Military's man takes over Nigeria


By Norm Dixon

Nigeria's corrupt and brutal military — which has ruled Africa's most populous country with an iron fist almost continuously since independence — has succeeded in placing its favoured candidate, former military dictator Olusegun Obasanjo, in the president's post.

The February 27 presidential election was the last stage of the military dictatorship's tightly managed "transition to democracy", which began with voter registration in September and elections for local governments, state assemblies and state governors between December and January. National parliamentary elections were held on February 20. Dictator General Abdulsalami Abubakar has pledged to hand power to the elected president on May 29.

Nigeria's ruling class — which is dominated by fabulously rich serving and former military officers and their business associates, mainly from the Hausa-Fulani people of the north — has called the shots throughout.

The rulers' wealth has been accumulated from decades of corruption, kickbacks and the embezzlement of the country's US$12 billion annual oil revenue. The last thing the military tops were going to allow was a genuinely democratic government that might stop their access to the state coffers, investigate past corruption or launch prosecutions against high-level perpetrators of gross human rights violations.

The pace of the "transition" meant that only those parties with access to wealth could participate. The two main rivals — the People's Democratic Party (PDP) and the coalition of the northern-based All People's Party (APP) and the southern-based Alliance for Democracy (AD) — courted the rich and powerful. To the extent that the parties attempted to attract the masses, they emphasised ethnicity and regionalism, but gave few details of policy differences.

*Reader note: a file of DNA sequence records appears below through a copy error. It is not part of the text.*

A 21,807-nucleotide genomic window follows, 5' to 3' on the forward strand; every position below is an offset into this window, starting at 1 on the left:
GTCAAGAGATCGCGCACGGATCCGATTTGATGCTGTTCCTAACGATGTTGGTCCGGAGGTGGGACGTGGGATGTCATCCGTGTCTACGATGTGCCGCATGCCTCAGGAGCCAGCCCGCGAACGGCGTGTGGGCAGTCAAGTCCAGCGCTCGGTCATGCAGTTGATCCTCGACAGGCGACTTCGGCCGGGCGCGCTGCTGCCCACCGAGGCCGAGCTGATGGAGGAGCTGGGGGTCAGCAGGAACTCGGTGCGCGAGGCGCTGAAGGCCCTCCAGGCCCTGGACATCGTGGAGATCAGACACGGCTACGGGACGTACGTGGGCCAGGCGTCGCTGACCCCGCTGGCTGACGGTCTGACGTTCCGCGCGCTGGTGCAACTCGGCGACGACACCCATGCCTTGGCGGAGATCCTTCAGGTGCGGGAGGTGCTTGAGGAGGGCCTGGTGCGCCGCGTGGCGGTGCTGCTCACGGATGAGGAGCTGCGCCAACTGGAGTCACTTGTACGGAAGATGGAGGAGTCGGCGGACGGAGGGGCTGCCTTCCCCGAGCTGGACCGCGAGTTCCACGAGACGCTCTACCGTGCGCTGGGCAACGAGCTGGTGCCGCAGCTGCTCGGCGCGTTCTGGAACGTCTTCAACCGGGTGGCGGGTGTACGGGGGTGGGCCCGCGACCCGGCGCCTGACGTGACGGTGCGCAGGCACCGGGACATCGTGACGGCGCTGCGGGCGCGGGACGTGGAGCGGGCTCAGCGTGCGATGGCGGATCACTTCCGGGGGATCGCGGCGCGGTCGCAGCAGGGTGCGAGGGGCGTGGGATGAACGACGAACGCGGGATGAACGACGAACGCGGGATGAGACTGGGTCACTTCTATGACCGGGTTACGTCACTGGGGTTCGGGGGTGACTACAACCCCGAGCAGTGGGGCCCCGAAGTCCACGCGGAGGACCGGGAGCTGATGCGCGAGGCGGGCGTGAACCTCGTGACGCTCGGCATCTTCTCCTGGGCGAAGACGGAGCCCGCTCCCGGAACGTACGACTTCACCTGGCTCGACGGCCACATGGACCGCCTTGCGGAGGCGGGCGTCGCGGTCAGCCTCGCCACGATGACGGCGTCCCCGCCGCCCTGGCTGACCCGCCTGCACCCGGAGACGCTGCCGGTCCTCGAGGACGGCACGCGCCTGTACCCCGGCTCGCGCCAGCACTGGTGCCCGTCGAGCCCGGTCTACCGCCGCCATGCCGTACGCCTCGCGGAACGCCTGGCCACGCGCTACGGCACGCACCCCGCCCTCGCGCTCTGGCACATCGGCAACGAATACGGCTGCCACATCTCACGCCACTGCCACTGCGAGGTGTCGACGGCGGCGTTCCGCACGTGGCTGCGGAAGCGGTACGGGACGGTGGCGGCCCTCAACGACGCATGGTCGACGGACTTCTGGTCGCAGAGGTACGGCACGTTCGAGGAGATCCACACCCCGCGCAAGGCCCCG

Presidential candidates were not allowed to be selected until 10 days before the poll, and the presidential campaign was limited to seven days. The PDP and Obasanjo, the clear choice of the dominant faction of the Nigerian military, easily won the local, state and national contests, which were marked by low turn-outs and blatant ballot-box stuffing.

The western media and Obasanjo's admirers in Washington and London have made much of his "democratic" credentials, which rest on his 1979 decision to hand power to a civilian government and on his imprisonment by dictator General Sani Abacha in 1995.

For years, Obasanjo's dined out on the international diplomatic circuit on his reputation as "the only Nigerian ruler to ever give up power voluntarily". He was co-chair of the Eminent Persons' Group sent to South Africa by the Commonwealth in 1985 to put pressure on the apartheid regime. In 1990, he was in the running to be the United Nations' secretary-general.

However, a closer look at Obasanjo's record shows him to be far from a democrat. The fact that Obasanjo was Nigeria's military dictator for three years before he agreed to step down is not dwelt upon in western media reports. He was the military's choice for president following the assassination of the dictator who preceded him, General Murtala Mohammed.

During his reign, Obasanjo cracked down on the workers' movement and purged "communists" from the trade unions. His troops violently suppressed student protests over increased fees and in 1977, Obasanjo's soldiers burned down radical musician Fela Anikulapo-Kuti's home and murdered his mother. Fela's famous album, Coffin for Head of State, refers to his attempt to present his mother's coffin to Obasanjo.